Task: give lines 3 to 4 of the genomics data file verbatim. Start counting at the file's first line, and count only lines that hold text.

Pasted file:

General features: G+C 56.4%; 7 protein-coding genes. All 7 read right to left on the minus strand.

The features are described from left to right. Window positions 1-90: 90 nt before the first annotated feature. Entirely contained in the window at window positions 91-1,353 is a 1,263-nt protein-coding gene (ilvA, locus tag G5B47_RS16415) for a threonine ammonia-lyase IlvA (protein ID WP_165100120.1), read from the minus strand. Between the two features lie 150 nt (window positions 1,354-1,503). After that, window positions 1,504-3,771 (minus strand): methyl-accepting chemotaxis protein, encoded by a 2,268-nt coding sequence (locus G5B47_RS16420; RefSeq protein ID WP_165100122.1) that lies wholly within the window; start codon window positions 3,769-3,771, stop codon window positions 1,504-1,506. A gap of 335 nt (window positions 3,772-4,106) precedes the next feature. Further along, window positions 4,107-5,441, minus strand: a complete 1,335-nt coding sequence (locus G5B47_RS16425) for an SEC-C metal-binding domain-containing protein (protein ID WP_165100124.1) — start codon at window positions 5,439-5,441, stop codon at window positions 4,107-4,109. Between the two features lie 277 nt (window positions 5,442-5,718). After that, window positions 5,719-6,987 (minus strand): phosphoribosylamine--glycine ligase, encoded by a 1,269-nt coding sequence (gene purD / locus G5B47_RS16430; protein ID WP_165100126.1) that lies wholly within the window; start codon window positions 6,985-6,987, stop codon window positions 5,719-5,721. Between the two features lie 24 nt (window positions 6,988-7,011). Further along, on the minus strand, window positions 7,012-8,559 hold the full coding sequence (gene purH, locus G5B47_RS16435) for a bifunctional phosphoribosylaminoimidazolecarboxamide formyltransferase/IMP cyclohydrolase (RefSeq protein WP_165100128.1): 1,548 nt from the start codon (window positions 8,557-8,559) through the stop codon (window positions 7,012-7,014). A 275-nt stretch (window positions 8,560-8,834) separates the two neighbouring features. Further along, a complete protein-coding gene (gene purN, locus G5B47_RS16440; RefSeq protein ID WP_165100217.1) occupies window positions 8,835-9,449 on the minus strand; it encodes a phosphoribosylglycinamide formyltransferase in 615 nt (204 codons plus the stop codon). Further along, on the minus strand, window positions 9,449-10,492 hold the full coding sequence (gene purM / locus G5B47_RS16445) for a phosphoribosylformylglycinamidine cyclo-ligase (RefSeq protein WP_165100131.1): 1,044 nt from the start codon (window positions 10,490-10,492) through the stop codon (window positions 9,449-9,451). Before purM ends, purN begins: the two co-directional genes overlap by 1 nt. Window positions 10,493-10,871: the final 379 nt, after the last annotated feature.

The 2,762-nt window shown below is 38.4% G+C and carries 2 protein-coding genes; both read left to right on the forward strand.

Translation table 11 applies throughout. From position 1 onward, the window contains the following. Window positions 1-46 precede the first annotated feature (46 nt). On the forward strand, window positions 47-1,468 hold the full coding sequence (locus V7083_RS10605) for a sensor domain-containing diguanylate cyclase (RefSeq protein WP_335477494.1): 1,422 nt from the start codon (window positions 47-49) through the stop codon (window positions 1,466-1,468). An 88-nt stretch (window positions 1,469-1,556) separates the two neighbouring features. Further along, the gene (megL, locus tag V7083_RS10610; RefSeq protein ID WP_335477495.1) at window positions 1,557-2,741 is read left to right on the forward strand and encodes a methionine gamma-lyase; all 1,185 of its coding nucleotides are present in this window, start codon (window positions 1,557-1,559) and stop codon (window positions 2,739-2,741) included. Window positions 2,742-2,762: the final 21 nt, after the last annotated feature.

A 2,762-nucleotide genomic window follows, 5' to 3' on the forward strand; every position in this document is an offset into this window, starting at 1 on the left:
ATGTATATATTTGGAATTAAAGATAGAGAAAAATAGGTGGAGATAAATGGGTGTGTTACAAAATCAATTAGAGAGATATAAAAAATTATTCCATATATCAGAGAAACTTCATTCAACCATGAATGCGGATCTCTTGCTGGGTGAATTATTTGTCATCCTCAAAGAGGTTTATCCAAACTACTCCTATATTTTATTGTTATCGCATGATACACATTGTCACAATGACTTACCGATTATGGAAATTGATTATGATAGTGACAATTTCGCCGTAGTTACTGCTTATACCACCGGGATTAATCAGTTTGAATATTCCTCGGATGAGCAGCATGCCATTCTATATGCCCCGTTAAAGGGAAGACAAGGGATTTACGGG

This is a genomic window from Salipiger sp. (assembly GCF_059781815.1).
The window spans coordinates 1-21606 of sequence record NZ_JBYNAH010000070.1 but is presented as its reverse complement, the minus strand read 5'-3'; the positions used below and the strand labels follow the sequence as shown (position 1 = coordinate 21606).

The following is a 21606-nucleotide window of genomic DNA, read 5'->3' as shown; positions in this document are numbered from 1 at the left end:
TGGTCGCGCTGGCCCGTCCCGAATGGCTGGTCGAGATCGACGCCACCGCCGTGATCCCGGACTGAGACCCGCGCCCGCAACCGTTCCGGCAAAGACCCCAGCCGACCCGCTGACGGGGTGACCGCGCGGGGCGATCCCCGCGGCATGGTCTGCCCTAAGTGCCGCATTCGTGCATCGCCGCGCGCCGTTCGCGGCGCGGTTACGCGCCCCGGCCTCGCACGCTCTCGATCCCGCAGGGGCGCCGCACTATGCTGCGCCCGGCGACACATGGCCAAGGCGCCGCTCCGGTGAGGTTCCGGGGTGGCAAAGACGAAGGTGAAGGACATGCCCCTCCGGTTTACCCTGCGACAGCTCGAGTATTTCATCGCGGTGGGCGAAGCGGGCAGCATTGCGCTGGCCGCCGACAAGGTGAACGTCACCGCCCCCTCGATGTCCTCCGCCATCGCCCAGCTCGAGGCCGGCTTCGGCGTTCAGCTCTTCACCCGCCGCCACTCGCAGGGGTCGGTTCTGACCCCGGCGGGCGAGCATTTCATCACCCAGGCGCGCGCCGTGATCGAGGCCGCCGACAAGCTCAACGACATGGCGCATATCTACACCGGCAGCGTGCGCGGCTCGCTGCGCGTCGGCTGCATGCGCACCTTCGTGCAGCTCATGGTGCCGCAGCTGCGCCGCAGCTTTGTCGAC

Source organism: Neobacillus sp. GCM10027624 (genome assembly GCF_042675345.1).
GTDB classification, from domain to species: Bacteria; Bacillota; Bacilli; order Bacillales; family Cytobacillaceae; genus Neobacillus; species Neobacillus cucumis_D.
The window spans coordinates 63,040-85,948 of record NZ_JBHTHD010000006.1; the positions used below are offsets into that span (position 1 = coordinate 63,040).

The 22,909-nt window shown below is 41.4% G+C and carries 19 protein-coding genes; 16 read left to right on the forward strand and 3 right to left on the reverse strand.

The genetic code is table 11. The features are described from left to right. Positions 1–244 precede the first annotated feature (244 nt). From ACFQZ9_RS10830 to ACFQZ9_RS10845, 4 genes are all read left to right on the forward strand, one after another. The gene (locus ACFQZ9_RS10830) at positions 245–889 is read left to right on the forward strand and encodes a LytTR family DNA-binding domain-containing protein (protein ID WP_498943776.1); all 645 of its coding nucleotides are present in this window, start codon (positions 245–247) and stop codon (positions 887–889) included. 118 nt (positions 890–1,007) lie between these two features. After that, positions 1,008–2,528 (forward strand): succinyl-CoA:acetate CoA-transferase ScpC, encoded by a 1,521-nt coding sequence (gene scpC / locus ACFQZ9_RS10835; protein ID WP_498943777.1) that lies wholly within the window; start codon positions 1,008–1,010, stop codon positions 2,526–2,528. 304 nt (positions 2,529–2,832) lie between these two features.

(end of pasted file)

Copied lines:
The 2,762-nt window shown below is 38.4% G+C and carries 2 protein-coding genes; both read left to right on the forward strand.

Translation table 11 applies throughout. From position 1 onward, the window contains the following. Window positions 1-46 precede the first annotated feature (46 nt). On the forward strand, window positions 47-1,468 hold the full coding sequence (locus V7083_RS10605) for a sensor domain-containing diguanylate cyclase (RefSeq protein WP_335477494.1): 1,422 nt from the start codon (window positions 47-49) through the stop codon (window positions 1,466-1,468). An 88-nt stretch (window positions 1,469-1,556) separates the two neighbouring features. Further along, the gene (megL, locus tag V7083_RS10610; RefSeq protein ID WP_335477495.1) at window positions 1,557-2,741 is read left to right on the forward strand and encodes a methionine gamma-lyase; all 1,185 of its coding nucleotides are present in this window, start codon (window positions 1,557-1,559) and stop codon (window positions 2,739-2,741) included. Window positions 2,742-2,762: the final 21 nt, after the last annotated feature.